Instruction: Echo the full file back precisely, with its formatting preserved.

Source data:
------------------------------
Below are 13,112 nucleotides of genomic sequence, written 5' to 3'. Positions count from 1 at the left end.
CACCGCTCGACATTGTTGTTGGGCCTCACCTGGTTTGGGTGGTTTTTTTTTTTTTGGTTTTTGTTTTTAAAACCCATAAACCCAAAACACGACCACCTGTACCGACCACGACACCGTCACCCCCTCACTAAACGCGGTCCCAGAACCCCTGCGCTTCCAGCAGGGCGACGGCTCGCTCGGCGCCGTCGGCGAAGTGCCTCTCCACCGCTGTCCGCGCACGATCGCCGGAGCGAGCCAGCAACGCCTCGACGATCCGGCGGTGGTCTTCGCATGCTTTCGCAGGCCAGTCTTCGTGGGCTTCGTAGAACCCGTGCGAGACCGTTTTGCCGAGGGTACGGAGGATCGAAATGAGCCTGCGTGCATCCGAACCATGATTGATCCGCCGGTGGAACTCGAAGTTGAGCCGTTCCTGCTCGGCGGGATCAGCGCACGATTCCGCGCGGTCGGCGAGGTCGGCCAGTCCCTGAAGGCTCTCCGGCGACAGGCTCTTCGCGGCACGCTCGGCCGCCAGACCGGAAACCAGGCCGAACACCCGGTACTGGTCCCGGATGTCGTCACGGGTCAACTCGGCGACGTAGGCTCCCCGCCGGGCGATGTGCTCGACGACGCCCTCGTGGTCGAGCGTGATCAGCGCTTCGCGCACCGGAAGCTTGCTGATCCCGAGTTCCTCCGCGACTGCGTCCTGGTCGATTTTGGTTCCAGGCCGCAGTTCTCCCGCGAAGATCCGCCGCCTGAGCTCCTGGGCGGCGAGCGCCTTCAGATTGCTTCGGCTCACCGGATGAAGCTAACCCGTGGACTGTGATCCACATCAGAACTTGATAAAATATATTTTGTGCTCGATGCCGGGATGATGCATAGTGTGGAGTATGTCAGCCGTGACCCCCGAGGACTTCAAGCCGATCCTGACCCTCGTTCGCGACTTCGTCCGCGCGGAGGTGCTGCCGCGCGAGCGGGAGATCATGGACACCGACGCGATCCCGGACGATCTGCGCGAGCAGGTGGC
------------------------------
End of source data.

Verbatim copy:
Below are 13,112 nucleotides of genomic sequence, written 5' to 3'. Positions count from 1 at the left end.
CACCGCTCGACATTGTTGTTGGGCCTCACCTGGTTTGGGTGGTTTTTTTTTTTTTGGTTTTTGTTTTTAAAACCCATAAACCCAAAACACGACCACCTGTACCGACCACGACACCGTCACCCCCTCACTAAACGCGGTCCCAGAACCCCTGCGCTTCCAGCAGGGCGACGGCTCGCTCGGCGCCGTCGGCGAAGTGCCTCTCCACCGCTGTCCGCGCACGATCGCCGGAGCGAGCCAGCAACGCCTCGACGATCCGGCGGTGGTCTTCGCATGCTTTCGCAGGCCAGTCTTCGTGGGCTTCGTAGAACCCGTGCGAGACCGTTTTGCCGAGGGTACGGAGGATCGAAATGAGCCTGCGTGCATCCGAACCATGATTGATCCGCCGGTGGAACTCGAAGTTGAGCCGTTCCTGCTCGGCGGGATCAGCGCACGATTCCGCGCGGTCGGCGAGGTCGGCCAGTCCCTGAAGGCTCTCCGGCGACAGGCTCTTCGCGGCACGCTCGGCCGCCAGACCGGAAACCAGGCCGAACACCCGGTACTGGTCCCGGATGTCGTCACGGGTCAACTCGGCGACGTAGGCTCCCCGCCGGGCGATGTGCTCGACGACGCCCTCGTGGTCGAGCGTGATCAGCGCTTCGCGCACCGGAAGCTTGCTGATCCCGAGTTCCTCCGCGACTGCGTCCTGGTCGATTTTGGTTCCAGGCCGCAGTTCTCCCGCGAAGATCCGCCGCCTGAGCTCCTGGGCGGCGAGCGCCTTCAGATTGCTTCGGCTCACCGGATGAAGCTAACCCGTGGACTGTGATCCACATCAGAACTTGATAAAATATATTTTGTGCTCGATGCCGGGATGATGCATAGTGTGGAGTATGTCAGCCGTGACCCCCGAGGACTTCAAGCCGATCCTGACCCTCGTTCGCGACTTCGTCCGCGCGGAGGTGCTGCCGCGCGAGCGGGAGATCATGGACACCGACGCGATCCCGGACGATCTGCGCGAGCAGGTGGC